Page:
Garbage is something we turn our nose up, a sign of disarray, a sign that something is wrong, and is also a common prop amongst many apocalyptic films. I find it interesting that there are so many films of that nature that display the world as ruined in both terms of people being wiped from the earth, and the actual earth itself being turned into garbage.
One film that seems to take that to the next level is Disney-Pixar’s Wall-E. The world has come to an end because garbage has taken over, and when we are introduced to the the title character, Wall-E is trying to “clean up” the world. What the viewer sees though, is a city being built out of garbage. So while Wall-E may be “cleaning” the world, we as viewers see him simply making a new world out of garbage.
Zombieland also used garbage as a way of showing that the world has come to an end. A strip of highway where two of the main characters meet is scattered with abandoned and destroyed cars, garbage is strewn across the roads, and yet the two characters move in and out of this garbage as if it has become part of their lives, and to them it has. There is even one scene within the film when the characters destroy and entire store, adding to the garbage that litters the world. Yet to them, it was a way of release, a way to forget what the world has become for a moment.
Does this mean this has happened to the rest of the world? People were angry, they wanted to forget that zombies, or what ever was causing the world to end, were now roaming the streets, so they destroyed every day objects, and didn’t think it was worth picking up? It’s interesting to wonder why the world turned into what it did for films like Zombieland and Wall-E.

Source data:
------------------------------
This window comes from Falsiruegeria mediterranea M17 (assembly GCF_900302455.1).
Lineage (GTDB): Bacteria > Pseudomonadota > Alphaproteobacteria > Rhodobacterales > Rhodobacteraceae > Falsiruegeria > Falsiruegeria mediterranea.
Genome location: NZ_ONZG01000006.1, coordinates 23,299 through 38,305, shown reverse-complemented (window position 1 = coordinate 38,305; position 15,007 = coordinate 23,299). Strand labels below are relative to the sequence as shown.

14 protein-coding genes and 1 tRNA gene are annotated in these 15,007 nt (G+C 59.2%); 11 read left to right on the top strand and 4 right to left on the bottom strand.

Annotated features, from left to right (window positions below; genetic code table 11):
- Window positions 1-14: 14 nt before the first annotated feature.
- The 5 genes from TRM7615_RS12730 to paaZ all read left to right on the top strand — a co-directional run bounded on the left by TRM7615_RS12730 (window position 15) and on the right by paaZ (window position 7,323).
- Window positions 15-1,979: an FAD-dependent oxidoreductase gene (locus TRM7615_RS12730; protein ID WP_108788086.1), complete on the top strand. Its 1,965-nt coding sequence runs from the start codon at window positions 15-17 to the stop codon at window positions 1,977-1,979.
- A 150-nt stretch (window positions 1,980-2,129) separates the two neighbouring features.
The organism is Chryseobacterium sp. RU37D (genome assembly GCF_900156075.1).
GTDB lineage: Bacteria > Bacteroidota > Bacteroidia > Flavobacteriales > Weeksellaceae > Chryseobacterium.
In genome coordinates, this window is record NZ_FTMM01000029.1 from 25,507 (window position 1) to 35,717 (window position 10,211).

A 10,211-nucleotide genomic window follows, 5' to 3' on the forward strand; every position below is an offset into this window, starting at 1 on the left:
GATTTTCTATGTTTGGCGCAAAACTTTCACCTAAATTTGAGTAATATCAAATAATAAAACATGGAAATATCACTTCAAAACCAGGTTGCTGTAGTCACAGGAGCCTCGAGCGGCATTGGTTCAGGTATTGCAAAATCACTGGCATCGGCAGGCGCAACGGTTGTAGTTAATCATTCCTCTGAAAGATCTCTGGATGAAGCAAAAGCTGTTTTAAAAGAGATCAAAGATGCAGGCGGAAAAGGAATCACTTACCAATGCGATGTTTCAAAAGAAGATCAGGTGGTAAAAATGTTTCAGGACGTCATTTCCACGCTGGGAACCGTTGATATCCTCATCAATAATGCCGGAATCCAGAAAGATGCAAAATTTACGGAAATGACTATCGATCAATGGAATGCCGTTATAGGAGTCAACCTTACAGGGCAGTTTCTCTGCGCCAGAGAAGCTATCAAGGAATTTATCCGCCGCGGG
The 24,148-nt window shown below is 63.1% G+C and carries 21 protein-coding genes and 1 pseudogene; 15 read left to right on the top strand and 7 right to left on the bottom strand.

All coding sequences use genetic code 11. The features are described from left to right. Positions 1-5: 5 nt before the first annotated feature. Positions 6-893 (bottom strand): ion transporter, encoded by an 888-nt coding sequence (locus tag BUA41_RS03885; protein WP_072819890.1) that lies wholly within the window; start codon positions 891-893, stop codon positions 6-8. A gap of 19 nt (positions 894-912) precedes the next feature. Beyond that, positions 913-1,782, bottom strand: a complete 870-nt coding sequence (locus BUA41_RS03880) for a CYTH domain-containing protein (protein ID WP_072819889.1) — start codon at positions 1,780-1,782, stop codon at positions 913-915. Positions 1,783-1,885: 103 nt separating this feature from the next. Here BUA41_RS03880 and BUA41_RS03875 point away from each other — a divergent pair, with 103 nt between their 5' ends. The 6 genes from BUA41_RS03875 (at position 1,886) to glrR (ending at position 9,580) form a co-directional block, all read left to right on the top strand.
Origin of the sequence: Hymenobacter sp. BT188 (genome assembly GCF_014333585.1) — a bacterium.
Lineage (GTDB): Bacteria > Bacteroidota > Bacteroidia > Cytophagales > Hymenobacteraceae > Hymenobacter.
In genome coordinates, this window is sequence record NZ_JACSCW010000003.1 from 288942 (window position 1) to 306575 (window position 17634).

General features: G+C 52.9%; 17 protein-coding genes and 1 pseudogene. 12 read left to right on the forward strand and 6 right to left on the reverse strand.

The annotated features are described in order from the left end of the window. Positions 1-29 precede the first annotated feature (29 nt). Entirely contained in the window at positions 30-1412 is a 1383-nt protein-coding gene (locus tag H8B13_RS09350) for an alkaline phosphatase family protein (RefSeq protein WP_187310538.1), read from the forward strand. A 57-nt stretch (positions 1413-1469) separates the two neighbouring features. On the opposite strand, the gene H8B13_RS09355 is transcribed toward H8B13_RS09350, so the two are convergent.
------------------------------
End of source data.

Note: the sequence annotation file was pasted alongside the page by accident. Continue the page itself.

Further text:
Then there are films that have an apocalypse of sort occur within them, yet there is no sign of struggle or garbage. For example, The Host, a novel that was turned into a film where the human race was inhabited by a foreign alien race, yet the world did not have to be destroyed, it was not turned into a large floating sphere of garbage that exists in space. Why was this apocalypse-like film different, why were they able to portray the world as we know it coming to an end without having garbage being shown every five seconds?
Perhaps we as viewers are unable to imagine an apocalypse without there being some form of destruction. The meaning behind apocalypse is simply the world coming to an end, it never states that there has to be destruction and garbage. And yet nearly every movie involving the apocalypse involves the world being destroyed in some way.
The Host. Dir. Andrew Niccol. Perf. Saoirse Ronan, Max Irons, Jake Abel, Diane Kruger. Universal Pictures, 2013. Film.
Wall-E. Dir. Andrew Stanton. Perf. Ben Burtt, Elissa Knight, Jeff Garlin, Fred Willard. Walt Disney Studios Motion Pictures, 2008. Film.
Zombieland. Dir. Ruben Fleisher. Perf. Woody Harrelson, Jesse Eisenberg, Emma Stone, Abigail Breslin. Columbia Pictures, 2009. Film.